Stay on the Edge of Audio Technology with audioXpress April 2017

March 10 2017, 05:00
The April 2017 edition of audioXpress is now available online and in print. This month, audioXpress tests some new products from Hafler (Radial) and CEntrance. In Fresh From the Bench, we start with the CEntrance DACportable High Resolution USB DAC and Headphone Amplifier, which Oliver A. Masciarotte experimented with during several days, including during his daily commute in Minneapolis, all the while listening to TIDAL or podcasts via Bluetooth from his phone. And to confirm Masciarotte’s positive impressions from this Chicago-based company, Stuart Yaniger does the full bench measurements of the CEntrance DACportable.
From a different lifestyle angle, Gary Galo thoroughly reviews the new Hafler PH50 (designed for moving magnet cartridges) and the PH60 (moving coil) Phono Preamps, as well as the Hafler PH44 Moving Coil Step-Up Transformer. All products come from Radial Engineering, a professional audio company based in Vancouver, BC, Canada, and now the owner of Jensen Transformers and the Hafler and Dynaco brands, which it bought in 2014. Galo not only reviews the phono preamps and transformer in detail but also discusses how Radial leveraged the technology and heritage from those companies.
Another cover highlight is also the start of a series of articles that audioXpress has been preparing for some time, analyzing the latest Class-D amplifier platforms currently reaching the market. For the first article in the Amplifier Series, our audio expert from The Netherlands, Ward Maas, visits ICEPower in Denmark—fresh from the recent management buyout from Bang & Olufsen and the recent decision to merge with Audio Bricks. The visit gave audioXpress the opportunity to look at several important new products coming from the Danish amplifier specialists, but in this edition we mainly focus on the new ICEedge platform. The ICEedge chipset consists of a dual-channel Controller IC and two Driver ICs, enabling amplifiers that range in power from 50 up to 7,000 W into 4 Ω. Truly cutting-edge stuff.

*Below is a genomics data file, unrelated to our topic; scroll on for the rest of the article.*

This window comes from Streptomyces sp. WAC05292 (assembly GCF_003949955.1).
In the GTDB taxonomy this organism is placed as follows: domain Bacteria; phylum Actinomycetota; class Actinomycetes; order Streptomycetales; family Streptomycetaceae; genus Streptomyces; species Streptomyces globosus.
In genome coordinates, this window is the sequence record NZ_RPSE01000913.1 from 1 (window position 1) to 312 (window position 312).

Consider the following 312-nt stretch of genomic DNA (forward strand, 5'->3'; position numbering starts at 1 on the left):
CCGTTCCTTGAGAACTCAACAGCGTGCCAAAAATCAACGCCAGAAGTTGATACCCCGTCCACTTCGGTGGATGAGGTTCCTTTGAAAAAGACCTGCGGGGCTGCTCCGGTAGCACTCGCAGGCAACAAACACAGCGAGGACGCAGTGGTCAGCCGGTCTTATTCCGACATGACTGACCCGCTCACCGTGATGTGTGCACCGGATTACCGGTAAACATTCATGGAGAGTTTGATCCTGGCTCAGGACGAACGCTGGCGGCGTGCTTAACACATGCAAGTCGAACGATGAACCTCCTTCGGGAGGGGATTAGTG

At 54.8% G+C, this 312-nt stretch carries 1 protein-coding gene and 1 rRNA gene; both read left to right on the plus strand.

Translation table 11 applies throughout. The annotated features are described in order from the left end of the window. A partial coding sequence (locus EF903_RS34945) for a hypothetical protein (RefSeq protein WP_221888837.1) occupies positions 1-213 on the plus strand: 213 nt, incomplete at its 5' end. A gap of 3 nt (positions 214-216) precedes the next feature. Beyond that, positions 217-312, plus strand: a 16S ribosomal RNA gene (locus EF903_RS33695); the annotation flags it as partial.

Of course, audioXpress features the usual monthly columns, including the increasingly popular Sound Control articles from Richard Honeycutt, which discuss everything in acoustic science. This month, Honeycutt revisits the topic of bass traps. "Finding a Better Bass Trap" discusses the features, effects, and application scenarios for applying these products and what exactly happens when they are correctly used.
This month’s edition also features two excellent DIY projects, starting with the conclusion of the DIM—A Device for Interfacing and Measuring with a Sound Card by George  Ntanavaras, which we started publishing in our Test and Measurement edition in March 2017. The second project comes from Gerhard Haas, detailing how to build a high-quality 6C33 Push Pull Amplifier. Two top notch and rewarding DIY projects from top audio experts.
In his monthly column, which currently addresses the quality of streaming music services, Ron Tipton puts the popular Spotify service to the test. In “Streaming Music Experiences (Part 4),” Tipton measures the streaming audio signal from Spotify Premium at different occasions and compares the results. The article also discusses the use of the Ogg Vorbis codec, adopted by the Swedish company.
This month’s Questions & Answers includes an interview with Drew Waters of SPARS, the Society of Professional Audio Recording Services. SPARS began as a Trade Group — an idea formed by a group of studio owners meeting at The Pacific Dining Car in downtown Los Angeles — during the Audio Engineering Society (AES) Convention in the fall of 1979. The goals were to provide a way for studios to have a forum toward striving for excellence in the craft, evaluate gear, best practices, and educate members. Later, SPARS membership expanded also to manufacturers to create an effective dialogue with studio owners and operators from across the country.
audioXpress April 2017 also includes a complete Industry Calendar listing all trade shows, conventions, and events relevant to the audio community for the second half of the year.
This edition is now available to access and download online. Just visit:
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